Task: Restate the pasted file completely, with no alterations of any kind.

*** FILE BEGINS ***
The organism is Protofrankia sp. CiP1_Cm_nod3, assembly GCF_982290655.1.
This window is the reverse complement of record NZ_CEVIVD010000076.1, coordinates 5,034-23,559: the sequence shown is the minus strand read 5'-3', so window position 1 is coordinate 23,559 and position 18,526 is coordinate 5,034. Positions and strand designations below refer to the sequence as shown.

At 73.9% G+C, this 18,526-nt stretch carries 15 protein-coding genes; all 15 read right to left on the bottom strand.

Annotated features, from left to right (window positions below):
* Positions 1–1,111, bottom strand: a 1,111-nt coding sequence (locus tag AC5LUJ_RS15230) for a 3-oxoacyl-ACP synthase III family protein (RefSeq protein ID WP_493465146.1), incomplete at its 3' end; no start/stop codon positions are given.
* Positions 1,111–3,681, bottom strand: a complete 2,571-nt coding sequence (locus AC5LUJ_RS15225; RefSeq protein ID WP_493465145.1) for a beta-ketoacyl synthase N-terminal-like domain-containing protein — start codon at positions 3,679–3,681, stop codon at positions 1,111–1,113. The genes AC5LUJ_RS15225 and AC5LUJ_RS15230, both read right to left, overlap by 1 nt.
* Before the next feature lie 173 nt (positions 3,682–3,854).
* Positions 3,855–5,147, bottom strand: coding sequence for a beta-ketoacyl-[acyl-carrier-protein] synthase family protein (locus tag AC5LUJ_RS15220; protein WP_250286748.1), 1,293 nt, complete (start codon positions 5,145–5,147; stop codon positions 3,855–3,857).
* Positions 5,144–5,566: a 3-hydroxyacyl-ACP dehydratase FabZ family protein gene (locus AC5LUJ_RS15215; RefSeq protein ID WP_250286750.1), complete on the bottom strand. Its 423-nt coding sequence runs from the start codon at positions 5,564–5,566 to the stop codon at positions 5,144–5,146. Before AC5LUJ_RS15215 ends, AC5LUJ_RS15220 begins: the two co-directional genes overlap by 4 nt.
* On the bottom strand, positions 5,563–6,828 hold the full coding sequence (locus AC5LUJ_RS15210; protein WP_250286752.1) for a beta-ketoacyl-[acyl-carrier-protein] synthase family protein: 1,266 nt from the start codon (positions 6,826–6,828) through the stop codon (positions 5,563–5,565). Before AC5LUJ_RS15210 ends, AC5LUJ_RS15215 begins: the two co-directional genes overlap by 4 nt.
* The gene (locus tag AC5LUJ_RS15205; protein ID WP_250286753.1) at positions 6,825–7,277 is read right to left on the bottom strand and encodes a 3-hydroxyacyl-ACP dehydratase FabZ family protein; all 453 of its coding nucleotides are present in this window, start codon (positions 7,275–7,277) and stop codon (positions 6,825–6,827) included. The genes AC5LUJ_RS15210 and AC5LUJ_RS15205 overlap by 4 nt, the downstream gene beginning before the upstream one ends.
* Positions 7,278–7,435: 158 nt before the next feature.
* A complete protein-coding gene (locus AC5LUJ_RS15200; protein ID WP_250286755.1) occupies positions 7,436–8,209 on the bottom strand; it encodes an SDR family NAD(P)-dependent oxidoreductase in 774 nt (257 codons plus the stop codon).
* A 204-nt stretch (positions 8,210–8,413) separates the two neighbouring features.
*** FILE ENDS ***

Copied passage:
The organism is Protofrankia sp. CiP1_Cm_nod3, assembly GCF_982290655.1.
This window is the reverse complement of record NZ_CEVIVD010000076.1, coordinates 5,034-23,559: the sequence shown is the minus strand read 5'-3', so window position 1 is coordinate 23,559 and position 18,526 is coordinate 5,034. Positions and strand designations below refer to the sequence as shown.

At 73.9% G+C, this 18,526-nt stretch carries 15 protein-coding genes; all 15 read right to left on the bottom strand.

Annotated features, from left to right (window positions below):
* Positions 1–1,111, bottom strand: a 1,111-nt coding sequence (locus tag AC5LUJ_RS15230) for a 3-oxoacyl-ACP synthase III family protein (RefSeq protein ID WP_493465146.1), incomplete at its 3' end; no start/stop codon positions are given.
* Positions 1,111–3,681, bottom strand: a complete 2,571-nt coding sequence (locus AC5LUJ_RS15225; RefSeq protein ID WP_493465145.1) for a beta-ketoacyl synthase N-terminal-like domain-containing protein — start codon at positions 3,679–3,681, stop codon at positions 1,111–1,113. The genes AC5LUJ_RS15225 and AC5LUJ_RS15230, both read right to left, overlap by 1 nt.
* Before the next feature lie 173 nt (positions 3,682–3,854).
* Positions 3,855–5,147, bottom strand: coding sequence for a beta-ketoacyl-[acyl-carrier-protein] synthase family protein (locus tag AC5LUJ_RS15220; protein WP_250286748.1), 1,293 nt, complete (start codon positions 5,145–5,147; stop codon positions 3,855–3,857).
* Positions 5,144–5,566: a 3-hydroxyacyl-ACP dehydratase FabZ family protein gene (locus AC5LUJ_RS15215; RefSeq protein ID WP_250286750.1), complete on the bottom strand. Its 423-nt coding sequence runs from the start codon at positions 5,564–5,566 to the stop codon at positions 5,144–5,146. Before AC5LUJ_RS15215 ends, AC5LUJ_RS15220 begins: the two co-directional genes overlap by 4 nt.
* On the bottom strand, positions 5,563–6,828 hold the full coding sequence (locus AC5LUJ_RS15210; protein WP_250286752.1) for a beta-ketoacyl-[acyl-carrier-protein] synthase family protein: 1,266 nt from the start codon (positions 6,826–6,828) through the stop codon (positions 5,563–5,565). Before AC5LUJ_RS15210 ends, AC5LUJ_RS15215 begins: the two co-directional genes overlap by 4 nt.
* The gene (locus tag AC5LUJ_RS15205; protein ID WP_250286753.1) at positions 6,825–7,277 is read right to left on the bottom strand and encodes a 3-hydroxyacyl-ACP dehydratase FabZ family protein; all 453 of its coding nucleotides are present in this window, start codon (positions 7,275–7,277) and stop codon (positions 6,825–6,827) included. The genes AC5LUJ_RS15210 and AC5LUJ_RS15205 overlap by 4 nt, the downstream gene beginning before the upstream one ends.
* Positions 7,278–7,435: 158 nt before the next feature.
* A complete protein-coding gene (locus AC5LUJ_RS15200; protein ID WP_250286755.1) occupies positions 7,436–8,209 on the bottom strand; it encodes an SDR family NAD(P)-dependent oxidoreductase in 774 nt (257 codons plus the stop codon).
* A 204-nt stretch (positions 8,210–8,413) separates the two neighbouring features.